[env-trinity] Trinity Journal; BOR: 'Lake storage going to be a tough go'

Tom Stokely tstokely at att.net
Thu Oct 30 21:21:47 PDT 2014


BOR: 'Lake storage going to be a tough go'
By Sally Morris The Trinity Journal | Posted: Wednesday, October 29, 2014 6:15 am
Area Manager Brian Person of the Northern California Area Office of the U.S. Bureau of Reclamation recently offered a historic overview on how the Trinity River Division of the Central Valley Project came to be back in 1955 as he updated Trinity County supervisors on current operations and challenges presented by severe drought conditions.
He noted that while the vast majority of precipitation occurs in the northern part of the state, the vast majority of people settled in the southern part “which creates disparity. California has the most complex system of water distribution in the world with state, federal and some local projects. The state is very well-plumbed.”
Six major storage reservoirs in the state hold a capacity of 11 million acre-feet of water with Shasta and Trinity accounting for 7 million of it. In an average year, 1.2 million acre-feet of water flows into Trinity, but this year the number was only 300,000.
Person spoke of the early years after Trinity Dam was completed in 1966 when 11 percent of the water went into the river and 89 percent was exported to the Sacramento River basin through the Clear Creek tunnel. Impacts to the fishery were almost immediate as the broad Trinity River floodplain “became a canal and the vegetation berm built up,” he said.
Thus began the monumental flows studies, the Central Valley Project Improvement Act of 1992 that furthered those studies, the Trinity River Restoration Program and the 2000 Trinity River Record of Decision that increased the flow regime to the Trinity River based on water year type forecasted in April. The ROD also called for mechanical restoration at 47 sites and the introduction of coarse sediments, also blocked by the dam, which fish need to spawn.
Over time, the diversions of Trinity River water to the Sacramento River basin have decreased to a rough ratio of 53 percent to the Sacramento and 47 percent to the Trinity River, Person said, noting there were years that defied the trend, including 2010 when 29 percent went to the Sacramento River and 71 percent down the Trinity. The ratio is supposed to be roughly 50/50 over time.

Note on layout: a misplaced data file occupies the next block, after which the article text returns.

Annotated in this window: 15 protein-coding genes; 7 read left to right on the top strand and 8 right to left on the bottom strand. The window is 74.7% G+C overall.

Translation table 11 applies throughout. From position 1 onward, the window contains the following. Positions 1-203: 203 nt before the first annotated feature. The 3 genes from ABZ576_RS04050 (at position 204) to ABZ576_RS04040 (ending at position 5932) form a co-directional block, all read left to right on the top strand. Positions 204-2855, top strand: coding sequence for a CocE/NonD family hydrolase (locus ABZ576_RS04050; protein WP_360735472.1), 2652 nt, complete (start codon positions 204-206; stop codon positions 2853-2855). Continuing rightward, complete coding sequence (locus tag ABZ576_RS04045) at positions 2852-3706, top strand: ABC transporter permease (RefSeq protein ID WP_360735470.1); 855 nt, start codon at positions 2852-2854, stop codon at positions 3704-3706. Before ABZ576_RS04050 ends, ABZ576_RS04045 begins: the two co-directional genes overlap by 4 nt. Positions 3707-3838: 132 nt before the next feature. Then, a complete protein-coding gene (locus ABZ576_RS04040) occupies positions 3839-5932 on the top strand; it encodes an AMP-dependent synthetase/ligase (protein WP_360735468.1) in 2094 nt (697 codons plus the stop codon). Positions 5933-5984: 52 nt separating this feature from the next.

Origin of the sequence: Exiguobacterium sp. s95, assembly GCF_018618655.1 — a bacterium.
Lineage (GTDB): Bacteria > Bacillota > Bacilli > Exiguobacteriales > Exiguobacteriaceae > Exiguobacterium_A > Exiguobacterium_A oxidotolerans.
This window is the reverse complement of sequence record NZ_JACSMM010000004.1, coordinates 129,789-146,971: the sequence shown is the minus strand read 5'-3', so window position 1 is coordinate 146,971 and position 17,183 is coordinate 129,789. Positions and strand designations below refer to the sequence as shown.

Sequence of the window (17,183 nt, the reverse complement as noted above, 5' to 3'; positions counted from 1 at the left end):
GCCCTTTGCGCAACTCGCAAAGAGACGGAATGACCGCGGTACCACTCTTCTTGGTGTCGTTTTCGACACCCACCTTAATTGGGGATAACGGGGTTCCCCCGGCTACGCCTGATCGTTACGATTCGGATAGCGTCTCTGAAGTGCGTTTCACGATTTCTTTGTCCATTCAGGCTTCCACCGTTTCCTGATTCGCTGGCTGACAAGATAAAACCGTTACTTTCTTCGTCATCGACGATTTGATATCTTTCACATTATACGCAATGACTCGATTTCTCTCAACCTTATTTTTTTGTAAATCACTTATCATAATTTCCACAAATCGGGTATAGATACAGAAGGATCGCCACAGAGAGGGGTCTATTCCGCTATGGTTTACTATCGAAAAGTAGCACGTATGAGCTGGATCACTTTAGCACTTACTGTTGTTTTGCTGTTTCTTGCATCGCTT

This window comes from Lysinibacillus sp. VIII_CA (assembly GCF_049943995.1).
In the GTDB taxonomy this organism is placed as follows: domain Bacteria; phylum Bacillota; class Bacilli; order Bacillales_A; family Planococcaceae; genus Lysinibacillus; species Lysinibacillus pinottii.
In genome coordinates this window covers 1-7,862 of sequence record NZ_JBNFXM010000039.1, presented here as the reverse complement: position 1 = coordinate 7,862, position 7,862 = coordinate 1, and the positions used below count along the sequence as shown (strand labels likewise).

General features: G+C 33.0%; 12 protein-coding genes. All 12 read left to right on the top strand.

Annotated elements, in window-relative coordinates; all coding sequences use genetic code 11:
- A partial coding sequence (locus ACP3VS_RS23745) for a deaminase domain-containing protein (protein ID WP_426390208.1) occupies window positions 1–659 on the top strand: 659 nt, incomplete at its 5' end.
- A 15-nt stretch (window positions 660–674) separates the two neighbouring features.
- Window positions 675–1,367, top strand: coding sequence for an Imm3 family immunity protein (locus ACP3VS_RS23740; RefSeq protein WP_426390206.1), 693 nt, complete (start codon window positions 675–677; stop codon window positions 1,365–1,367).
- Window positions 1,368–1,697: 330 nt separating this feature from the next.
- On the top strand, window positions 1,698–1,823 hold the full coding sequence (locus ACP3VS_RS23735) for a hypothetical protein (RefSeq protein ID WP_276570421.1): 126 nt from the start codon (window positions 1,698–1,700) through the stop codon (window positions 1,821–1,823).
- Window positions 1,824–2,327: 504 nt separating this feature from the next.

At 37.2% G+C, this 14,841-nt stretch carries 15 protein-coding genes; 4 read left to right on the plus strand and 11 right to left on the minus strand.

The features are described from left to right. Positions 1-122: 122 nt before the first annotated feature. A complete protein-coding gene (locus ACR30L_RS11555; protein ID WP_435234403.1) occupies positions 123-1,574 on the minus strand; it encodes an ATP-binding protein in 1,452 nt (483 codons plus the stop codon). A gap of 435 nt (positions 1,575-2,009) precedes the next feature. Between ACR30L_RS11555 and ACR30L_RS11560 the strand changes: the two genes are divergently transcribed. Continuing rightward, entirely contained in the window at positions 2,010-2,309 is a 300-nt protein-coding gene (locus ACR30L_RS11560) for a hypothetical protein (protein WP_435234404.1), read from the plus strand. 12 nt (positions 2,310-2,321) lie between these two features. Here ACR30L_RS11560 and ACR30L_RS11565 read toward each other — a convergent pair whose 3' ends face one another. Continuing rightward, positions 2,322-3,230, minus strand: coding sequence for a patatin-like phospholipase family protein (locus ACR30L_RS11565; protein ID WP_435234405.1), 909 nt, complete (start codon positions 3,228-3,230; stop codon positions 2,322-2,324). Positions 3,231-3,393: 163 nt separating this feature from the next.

With some reports this year indicating nearly 80 percent of the diversions have gone to the Sacramento, Person said the actual diversion has been 58 percent this year, resulting in a dramatic drawdown of the Trinity reservoir.
“It wasn’t based on inflow. It was based on drawdown of the storage and unless we get a decent winter and some refill, we can’t repeat that operation next year,” he said, adding the Shasta Lake reservoir has much greater potential to refill in one year as it is fed by three rivers and that is taken into account in determining the dam releases and reservoir drawdown.
Person said the jury is still out on whether emergency augmentation flows of cold water released from Trinity in late August helped prevent a massive fish die-off in the lower Klamath River like the one in 2002 when at least 34,000 fish died as a result of low flows, warm water and Ich disease that flourished in those conditions.
He said that “despite the releases made this year, Ich did come in, there are fish infected, they are greatly stressed and we hope they make it to spawning time.”
With Trinity Lake now only about 23 percent full when last year it was 51 percent full at this time, Person said “the lake storage is going to be a tough go. It has very low likelihood of full refill.”
“We recently heard from the Whiskeytown Park superintendent about all the benefit of the full pool at Whiskeytown all summer and we sort of cringe knowing the water comes from Trinity,” said Sup. Judy Morris.
Person said Whiskeytown only holds 250,000 acre-feet of water and it is only lowered in October as a flood buffer heading into winter.
“There isn’t much water there. We use it to help maintain cold temperatures in the Sacramento, but it is such a tiny component, there isn’t much benefit in changing it and it pays the bills through the power plant. The bottom line is we’ve looked at not filling Whiskeytown or drawing it down sooner, but it just isn’t much water. Trinity is a storage reservoir and Whiskeytown just absorbs fluctuation. It stores only 10 percent of the water that Trinity does,” he said.
Asked about prospects for water projects if California voters pass the Proposition 1 bond measure Nov. 4, Person said he believes “if a bond is ever going to happen, now is the time. If any are complacent about water storage and demand, a little drive past Shasta or Trinity right now gets you over it.”
He said raising Shasta Dam by 18.5 feet has been deemed feasible and would create storage for an additional 600,000 acre-feet of water though it would present some challenges, primarily involving Winnemem Wintu tribal lands in the McCloud River arm.
Asked about prospects for raising Trinity Dam, Person said there is zero discussion of that.
“Just look at the infill ratio and it points you to Shasta, not Trinity,” he said.
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